Why I Ask About Your Medications

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On your first visit to me, you were asked (or will be asked) on your intake form, whether or not you are taking in medications. If you checked yes, then I have asked (or will ask) about what medications you are on. What’s the purpose behind that? I’m not a doctor and I’m never going to recommend any medicines to you, so why ask about what your currently taking?

Like most Americans, you may be taking one or more medications to manage your health on a more regular basis. And like most other Americans, you would like to include massage therapy into your healthcare strategies.

Medications and massage are not always a good match. The study of the interaction between massage and medication may just be in the beginning phases, but we do have a lot of information about how various drugs affect the way we function, and we have some good ideas about how different types of massage and bodywork affect the way we function. The question that is still being explored however, is what happens when we overlap these to interventions.

This does not suggest that anyone who takes medication shouldn’t receive a massage. But it does point out that I (or your massage therapist) may need to take some extra steps to create a session that is best suitable to you, depending on what kinds of medications you take.

The following is a list of common classes of medications that people take either occasionally or on an ongoing basis, along with ways these substances might influence your massage or bodywork session. It is important to let me (or your massage therapist) know not only that you take these medications, but also when your last does was, and what the condition is that you are treating.

Painkiller and Anti- Inflammatories
Painkillers and anti- inflammatory drugs both work by limiting inflammation, which takes some pressure off irritated nerve endings. These medicines are often classed as acetaminophen, salicylates, non-steroidal anti-inflammatory drugs, and steroidal anti-inflammatories. Some of these drugs are available without a prescription, but this does not mean they are free of risk.

Cardiovascular Disease Management Drugs
Cardiovascular disease is the leading cause of death in the United States today, and its earliest stages are often subtle or completely silent. Many people who want to reduce their risk of a heart attack or stroke may manage their condition with drugs that reduce the workload on the heart. These medicines are often classed as angiotensin-converting enzyme (ACE) inhibitors, beta blockers, calcium channel blockers, and digitalis; drugs that decrease fluid retention (diuretics); cholesterol-lowering medication; or clot management drugs.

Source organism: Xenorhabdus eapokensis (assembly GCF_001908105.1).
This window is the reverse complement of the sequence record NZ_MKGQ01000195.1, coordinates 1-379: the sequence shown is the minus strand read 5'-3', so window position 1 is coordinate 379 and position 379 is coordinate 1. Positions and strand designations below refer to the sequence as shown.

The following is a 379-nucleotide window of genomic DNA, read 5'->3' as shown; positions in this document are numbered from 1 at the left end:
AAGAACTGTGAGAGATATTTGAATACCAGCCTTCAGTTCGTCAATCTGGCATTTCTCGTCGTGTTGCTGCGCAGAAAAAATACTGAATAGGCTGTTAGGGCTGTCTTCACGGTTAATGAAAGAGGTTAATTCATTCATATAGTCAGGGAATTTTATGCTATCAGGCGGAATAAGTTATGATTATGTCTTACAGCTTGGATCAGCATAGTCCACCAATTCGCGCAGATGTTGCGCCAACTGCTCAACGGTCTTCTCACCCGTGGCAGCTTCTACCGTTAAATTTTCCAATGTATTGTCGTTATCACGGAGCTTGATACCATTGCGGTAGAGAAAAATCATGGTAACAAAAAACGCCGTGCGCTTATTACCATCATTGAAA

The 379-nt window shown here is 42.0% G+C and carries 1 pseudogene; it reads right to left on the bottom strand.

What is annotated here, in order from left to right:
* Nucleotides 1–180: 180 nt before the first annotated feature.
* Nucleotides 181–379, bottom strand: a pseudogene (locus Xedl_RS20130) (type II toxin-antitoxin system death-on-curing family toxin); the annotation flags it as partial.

If you happen to take any of these drugs, it is important to inform me (or your massage therapist) because several of these drugs reinforce the relaxation response that massage brings about. In other words, you may be getting a double dose of stimulus that causes your heart to beat with less vigor and your blood pressure to drop. This does not mean you should skip your does of medications the day of your massage, but it does mean that I need to know, so I can adjust your session to your best benefit.

Diabetes Management Drugs
Type 1 diabetes is the inability to produce enough insulin. Type 2 diabetes is related to low insulin secretion, insulin resistance, or both. Both types of diabetes can cause dangerously high blood sugar, or hyperglycemia. If it is not consistently and carefully treated, diabetes can lead to amputations, blindness, heart attack, kidney failure, skin ulcers, stroke, and many other serious complications.

Antidepressants and Anti-Anxiety Drugs
Antidepressants and anti-anxiety drugs are used to treat many disorders, including various types of depression, panic disorder, post-traumatic stress disorder, eating disorders, fibromyalgia syndrome, and others. Several of the drugs work by changing the way chemicals are secreted and reabsorbed in the brain.

Many people find that the side effects of their medications are especially severe when they first begin a treatment regimen. Some side affects can include headaches, dizziness, and light-headedness, which massage can make worse if I don’t make the proper adjustments to your session. This is why it is important to let me know if you use these medications.

I make it my duty to do my best to make you feel better when you leave than when you came in. If you don’t inform me of the medications you are taking, I can end up making you feel worse, which is against all that I stand for. Do me and yourself a favor, and let me know what medications we are on and if your medications change.

Source: Does Your MT Know What Meds You’re Taking